Another fatality involving the ride took place back in May of 2002. At that time, a park worker
was in a restricted area on a platform when he was hit in the head by 14-year-old girl on the front car of the ride.

Gov. Asks Insurers for Extra Help With Flood Cases

Missouri Gov. Matt Blunt and the Department of Insurance, Financial Institutions and Professional Registration (DIFP) have called on insurance companies to provide maximum consideration to flood victims in the coming days.

"State, local and private organizations have been working together to assist Missouri residents in flooded areas and it has been encouraging to see firsthand how Missouri communities are banding together to fight the flooding," Gov. Blunt said. "I urge insurance companies to join this cooperative effort by providing extended grace periods for premium payments and claims documentation procedures for those affected by the flooding."

"Several Missourians are grappling with the hardships of being displaced from their homes and losing their family’s belongings and important records," said Linda Bohrer, acting director of DIFP. "I applaud those insurance companies that have already instituted programs to assist Missouri insurance consumers during this very difficult time."

DIFP also reminds insurance companies of Bulletin 93-10: Cancellation of Flood Victims’ Insurance which was issued during the 1993 floods as they evaluate their disaster planning response. This bulletin states that insurers may not cancel a homeowner’s insurance because the insured property has been subject to flooding.

If Missouri consumers have questions regarding their coverage, they should contact their insurance agent or company representative. For more information, visit or call the Consumer Insurance Hotline at 1-800-726-7390.

Gov. Blunt received an Expedited Major Disaster Declaration for 22 Missouri counties and the City of St. Louis as a result of flooding and severe weather along the Missouri and Mississippi rivers.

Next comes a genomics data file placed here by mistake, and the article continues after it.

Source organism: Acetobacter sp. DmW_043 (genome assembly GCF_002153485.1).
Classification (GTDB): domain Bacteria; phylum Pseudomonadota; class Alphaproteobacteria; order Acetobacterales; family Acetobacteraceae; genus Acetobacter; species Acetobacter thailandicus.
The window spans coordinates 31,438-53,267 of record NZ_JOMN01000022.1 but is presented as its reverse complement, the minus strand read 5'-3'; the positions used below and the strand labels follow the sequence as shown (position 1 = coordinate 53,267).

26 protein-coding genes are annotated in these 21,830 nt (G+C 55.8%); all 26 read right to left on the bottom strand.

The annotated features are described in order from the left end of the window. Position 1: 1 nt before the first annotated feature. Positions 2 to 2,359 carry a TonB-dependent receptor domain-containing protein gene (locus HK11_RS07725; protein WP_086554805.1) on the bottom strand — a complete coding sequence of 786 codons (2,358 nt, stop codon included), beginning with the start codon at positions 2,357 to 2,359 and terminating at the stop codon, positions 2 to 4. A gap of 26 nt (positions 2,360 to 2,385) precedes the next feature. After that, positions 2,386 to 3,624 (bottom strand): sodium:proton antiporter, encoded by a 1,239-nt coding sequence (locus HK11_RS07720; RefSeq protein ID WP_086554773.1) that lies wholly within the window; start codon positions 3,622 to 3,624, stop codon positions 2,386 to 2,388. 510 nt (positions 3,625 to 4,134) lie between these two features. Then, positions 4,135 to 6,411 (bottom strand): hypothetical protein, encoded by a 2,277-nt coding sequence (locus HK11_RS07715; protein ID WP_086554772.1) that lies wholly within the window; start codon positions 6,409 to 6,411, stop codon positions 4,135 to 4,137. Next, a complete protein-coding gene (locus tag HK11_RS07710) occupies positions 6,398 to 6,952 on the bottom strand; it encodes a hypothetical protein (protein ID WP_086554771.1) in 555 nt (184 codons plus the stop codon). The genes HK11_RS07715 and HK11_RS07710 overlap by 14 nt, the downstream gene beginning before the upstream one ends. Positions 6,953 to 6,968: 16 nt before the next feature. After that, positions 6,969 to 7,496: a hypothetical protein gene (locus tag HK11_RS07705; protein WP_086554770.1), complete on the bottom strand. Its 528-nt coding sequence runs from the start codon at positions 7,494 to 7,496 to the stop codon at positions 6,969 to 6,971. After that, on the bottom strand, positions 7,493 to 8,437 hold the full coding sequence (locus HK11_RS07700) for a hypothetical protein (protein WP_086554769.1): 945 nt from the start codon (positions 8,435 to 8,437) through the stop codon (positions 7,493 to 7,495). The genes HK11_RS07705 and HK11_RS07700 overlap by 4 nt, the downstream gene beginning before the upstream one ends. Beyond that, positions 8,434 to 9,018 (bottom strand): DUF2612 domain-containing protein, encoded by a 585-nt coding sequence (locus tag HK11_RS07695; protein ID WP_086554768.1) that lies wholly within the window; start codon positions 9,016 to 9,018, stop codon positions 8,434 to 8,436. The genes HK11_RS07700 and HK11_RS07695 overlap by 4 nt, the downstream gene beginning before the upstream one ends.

The 22 Missouri counties are: Andrew, Atchison, Buchanan, Cape Girardeau, Clark, Holt, Jefferson, Lewis, Lincoln, Marion, Mississippi, New Madrid, Nodaway, Pemiscot, Perry, Pike, Platte, Ralls, St. Charles, St Louis, Ste Genevieve and Scott Counties and the independent City of St. Louis.

York Insurance Services Group Buys ARPCO

First Mercury Financial Corp. announced the sale of its wholly-owned subsidiary, American Risk Pooling Consultants Inc. and its affiliates, to York Insurance Services Group Inc.

ARPCO, based in Southfield, Michigan, provides pool administration services, including underwriting, claims, loss control/risk management, and reinsurance, to a variety of self-insured public entity pools throughout the Midwest. York is a privately held provider of claims-handling, specialized loss adjusting, and other insurance services based in Parsippany, New Jersey. ARPCO will become part of York Risk Management Services, a division of York that specializes in public entities, such as cities, townships, special districts, and schools throughout the country.

"We are pleased to announce the successful closing of this transaction. We believe York offers a good fit for ARPCO, its customers and employees and will enhance ARPCO's tradition of excellent customer service," said Richard Smith, chairman and chief executive officer of First Mercury. "At the same time, the proceeds of the sale will allow First Mercury to pursue opportunities consistent with our core strategy of entering new specialty niche property/casualty insurance products and market segments," added Smith.

Alleghany Sub Merges With Allied World Assurance

Alleghany Corp. announced that its subsidiary Darwin Professional Underwriters Inc. has entered into a merger agreement with Allied World Assurance Company Holdings Ltd. whereby Allied World will acquire all of the issued and outstanding shares of Darwin common stock for cash consideration of $32.00 per share.